The Banque de France has been exploring the feasibility of incorporating distributed ledger technology into payments systems for financial markets. Claudine Hurman, director of innovation and financial market infrastructure at Banque de France, discusses the Banque’s strategic approach to digital payments in capital markets.
OMFIF: Can you give a brief summary of the Banque de France’s cutting-edge experiments with wholesale central bank digital currencies?
Claudine Hurman: The Banque de France has conducted 12 experiments on wholesale CBDC since 2020 in collaboration with market participants, exploring different distributed ledger technologies and focusing on two key strategic use cases: the tokenisation of finance and the improvement of cross-border transactions.
The experiments demonstrate the operational feasibility and practical implementation of three models for issuing a wCBDC directly on DLT: the interoperability model, the distribution model and the integration model, all three being complementary. The BdF has published a report on the main conclusions of these experiments.
These analyses contribute to the Eurosystem’s exploratory work announced in April 2023, which aims to study how large-value financial transactions recorded on DLT platforms could be settled in central bank money.
O: In financial markets, many asset classes are settled in central bank reserves. How would wCBDC improve on that?
CH: The use of central bank money to settle most securities is a lesson from the 2008 financial crisis. The Bank for International Settlements’ Committee on Payments and Market Infrastructure and the International Organization of Securities Commissions have strongly encouraged its use and it is a key principle for financial market infrastructures as it is the safest and most liquid settlement asset. But today central bank money is not available in a tokenised form for wholesale payments. Investors could therefore decide to resort to cryptoassets, mainly stablecoins, for settling the cash leg of securities transactions on DLT.
The use of stablecoins as settlement assets triggers risks and inefficiencies, such as liquidity fragmentation, and does not provide the safety brought by central bank money. This is why a wCBDC needs to accompany and secure the settlement of tokenised transactions. This view is widely shared by central bankers. There is a real push for CBDCs at the global level for financial stability and to avoid privatisation of money.
O: What are the key advantages of an on-chain means of settling cash?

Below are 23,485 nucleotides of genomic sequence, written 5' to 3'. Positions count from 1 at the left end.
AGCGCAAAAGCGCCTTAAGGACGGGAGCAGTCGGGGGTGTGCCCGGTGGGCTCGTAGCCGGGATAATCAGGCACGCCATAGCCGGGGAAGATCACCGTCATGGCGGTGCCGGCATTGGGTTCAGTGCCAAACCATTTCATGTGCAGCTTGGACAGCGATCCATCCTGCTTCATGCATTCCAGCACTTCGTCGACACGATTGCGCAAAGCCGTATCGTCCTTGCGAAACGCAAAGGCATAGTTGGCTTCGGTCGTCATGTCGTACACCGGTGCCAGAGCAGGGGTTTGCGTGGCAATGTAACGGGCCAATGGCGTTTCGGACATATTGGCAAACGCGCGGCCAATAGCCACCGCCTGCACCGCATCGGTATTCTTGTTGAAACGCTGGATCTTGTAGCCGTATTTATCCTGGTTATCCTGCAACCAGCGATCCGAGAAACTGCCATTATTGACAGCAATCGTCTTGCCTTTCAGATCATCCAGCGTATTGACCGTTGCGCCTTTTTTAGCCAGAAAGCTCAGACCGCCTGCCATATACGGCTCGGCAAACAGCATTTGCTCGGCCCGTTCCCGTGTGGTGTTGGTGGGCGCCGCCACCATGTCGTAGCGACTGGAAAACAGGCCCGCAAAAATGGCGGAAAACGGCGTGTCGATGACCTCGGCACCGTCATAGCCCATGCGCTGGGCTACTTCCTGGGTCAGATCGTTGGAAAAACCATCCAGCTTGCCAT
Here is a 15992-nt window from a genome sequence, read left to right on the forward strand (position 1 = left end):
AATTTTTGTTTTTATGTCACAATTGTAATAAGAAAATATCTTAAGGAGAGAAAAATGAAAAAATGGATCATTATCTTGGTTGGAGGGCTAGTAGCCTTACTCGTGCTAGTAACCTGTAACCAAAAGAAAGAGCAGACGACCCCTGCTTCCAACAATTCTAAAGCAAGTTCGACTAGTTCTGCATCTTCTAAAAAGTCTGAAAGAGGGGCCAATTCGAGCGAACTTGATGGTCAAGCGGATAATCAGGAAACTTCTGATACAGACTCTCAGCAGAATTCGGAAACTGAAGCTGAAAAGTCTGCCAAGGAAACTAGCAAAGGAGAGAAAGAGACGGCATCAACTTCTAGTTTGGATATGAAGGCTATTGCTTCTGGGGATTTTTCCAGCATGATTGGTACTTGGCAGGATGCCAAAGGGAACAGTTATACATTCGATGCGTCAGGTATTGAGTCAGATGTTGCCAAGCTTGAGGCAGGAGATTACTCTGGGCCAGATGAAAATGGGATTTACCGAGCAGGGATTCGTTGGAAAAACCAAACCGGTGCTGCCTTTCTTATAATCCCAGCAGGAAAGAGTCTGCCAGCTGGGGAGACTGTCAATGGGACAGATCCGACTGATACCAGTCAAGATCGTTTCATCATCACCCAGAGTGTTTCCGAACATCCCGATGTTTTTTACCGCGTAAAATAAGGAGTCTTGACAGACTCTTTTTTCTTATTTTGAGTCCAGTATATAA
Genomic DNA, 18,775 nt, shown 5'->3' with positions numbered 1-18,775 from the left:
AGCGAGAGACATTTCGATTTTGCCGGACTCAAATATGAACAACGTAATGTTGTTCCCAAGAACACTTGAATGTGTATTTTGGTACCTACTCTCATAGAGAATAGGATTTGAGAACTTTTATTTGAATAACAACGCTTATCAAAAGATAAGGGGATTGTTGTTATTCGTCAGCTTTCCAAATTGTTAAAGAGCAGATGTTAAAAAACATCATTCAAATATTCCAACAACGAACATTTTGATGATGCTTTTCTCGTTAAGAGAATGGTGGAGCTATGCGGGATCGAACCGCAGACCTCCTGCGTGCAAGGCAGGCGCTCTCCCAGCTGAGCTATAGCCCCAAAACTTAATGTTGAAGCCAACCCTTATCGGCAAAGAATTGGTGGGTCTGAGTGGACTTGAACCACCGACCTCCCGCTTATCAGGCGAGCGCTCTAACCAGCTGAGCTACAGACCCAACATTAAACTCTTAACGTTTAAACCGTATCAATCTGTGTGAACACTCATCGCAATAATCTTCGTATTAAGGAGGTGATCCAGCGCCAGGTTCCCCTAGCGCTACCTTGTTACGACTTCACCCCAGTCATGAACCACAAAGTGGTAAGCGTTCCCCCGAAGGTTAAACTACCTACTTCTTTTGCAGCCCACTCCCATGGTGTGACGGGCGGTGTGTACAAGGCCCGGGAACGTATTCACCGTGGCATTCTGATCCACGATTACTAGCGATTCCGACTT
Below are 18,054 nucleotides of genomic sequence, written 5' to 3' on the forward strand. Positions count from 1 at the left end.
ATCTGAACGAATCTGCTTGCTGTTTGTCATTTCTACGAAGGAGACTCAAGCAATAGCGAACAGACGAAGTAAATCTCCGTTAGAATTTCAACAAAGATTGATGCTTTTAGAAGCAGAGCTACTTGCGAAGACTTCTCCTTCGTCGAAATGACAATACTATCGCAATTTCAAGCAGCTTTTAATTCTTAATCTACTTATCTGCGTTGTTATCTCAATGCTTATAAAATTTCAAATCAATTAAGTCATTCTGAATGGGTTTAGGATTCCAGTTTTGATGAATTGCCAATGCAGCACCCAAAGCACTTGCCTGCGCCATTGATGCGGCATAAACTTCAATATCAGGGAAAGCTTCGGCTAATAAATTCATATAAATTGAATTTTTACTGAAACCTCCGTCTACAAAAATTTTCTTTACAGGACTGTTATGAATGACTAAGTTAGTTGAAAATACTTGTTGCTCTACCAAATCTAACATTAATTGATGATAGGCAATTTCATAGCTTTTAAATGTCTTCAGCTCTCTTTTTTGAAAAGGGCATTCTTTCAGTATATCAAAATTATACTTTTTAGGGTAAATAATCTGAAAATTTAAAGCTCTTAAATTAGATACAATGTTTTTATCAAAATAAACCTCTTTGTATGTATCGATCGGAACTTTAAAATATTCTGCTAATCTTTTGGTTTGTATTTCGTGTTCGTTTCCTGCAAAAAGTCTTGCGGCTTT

CH: The existence of cash and security tokens on the same ledger could allow for an atomic settlement – in other words a settlement of a delivery versus payment transaction that is both instant and simultaneous. It could also facilitate the development of potential smart contracts to implement desired features, such as automated compliance monitoring. On the contrary, separate cash and security ledgers would require a third party or a mechanism to coordinate the transaction.
O: Could a stablecoin or other tokenised form of private money achieve the same ends?
CH: Alternative forms of tokenised money are emerging, such as stablecoins or tokenised commercial bank money in the form of tokenised deposits. Stablecoins have proved that they are prone to counterparty and liquidity risks because of their fluctuating value and their strong dependence on the quality of their issuer. Tokenised commercial bank money appears to be a more serious alternative as the two-tier model has already proved its worth.
However, in this case, the use of central bank money will still be necessary in ensuring the convertibility of the various commercial bank tokens issued. It will also be required to settle systemic transactions as it is the safest settlement asset available. Tokenised commercial bank money and wCBDC do not achieve the same ends, but are complementary as they are not intended to be used for the same transactions or at the same scale.
O: How would a wCBDC work for transactions taking place across borders?
CH: Currently, real-time gross settlement systems are not interoperable, and the introduction of wCBDCs would be an opportunity to start from scratch and enable interoperability between market infrastructures at an international level. As part of Project Mariana, the Banque de France is working on its distribution model for issuing wCBDC, which involves multiple domestic DLT platforms that are all connected to a single shared DLT platform, where payment versus payment and delivery versus payment take place. This experiment contributes to the design of a single platform, as envisaged by the BIS with the concept of a unified ledger, or by the International Monetary Fund with the concept of XC platforms.
O: What’s the next step on the journey towards digital capital markets?
CH: As outlined in our report, implementation of wCBDC will require international co-operation to ensure strong interoperability and the adoption of common standards. New technologies offer an opportunity to improve this situation but, in the absence of coordination, each actor could be tempted to develop its own standards, which would be detrimental to improving cross-border payments. Central banks and international regulators have a key role to play in steering this change in the right direction. It is with this objective in mind that we have conducted experiments in partnership with other central banks and will continue to do so.
The way forward also lies in the exploration of settlement in central bank money of transactions recorded on DLTs launched by the Eurosystem earlier this year, which created a market contact group to foster dialogue with the industry and will lead to new experimentation.
This article was originally published in ‘Digital assets: building the markets of the future’. Download the report below.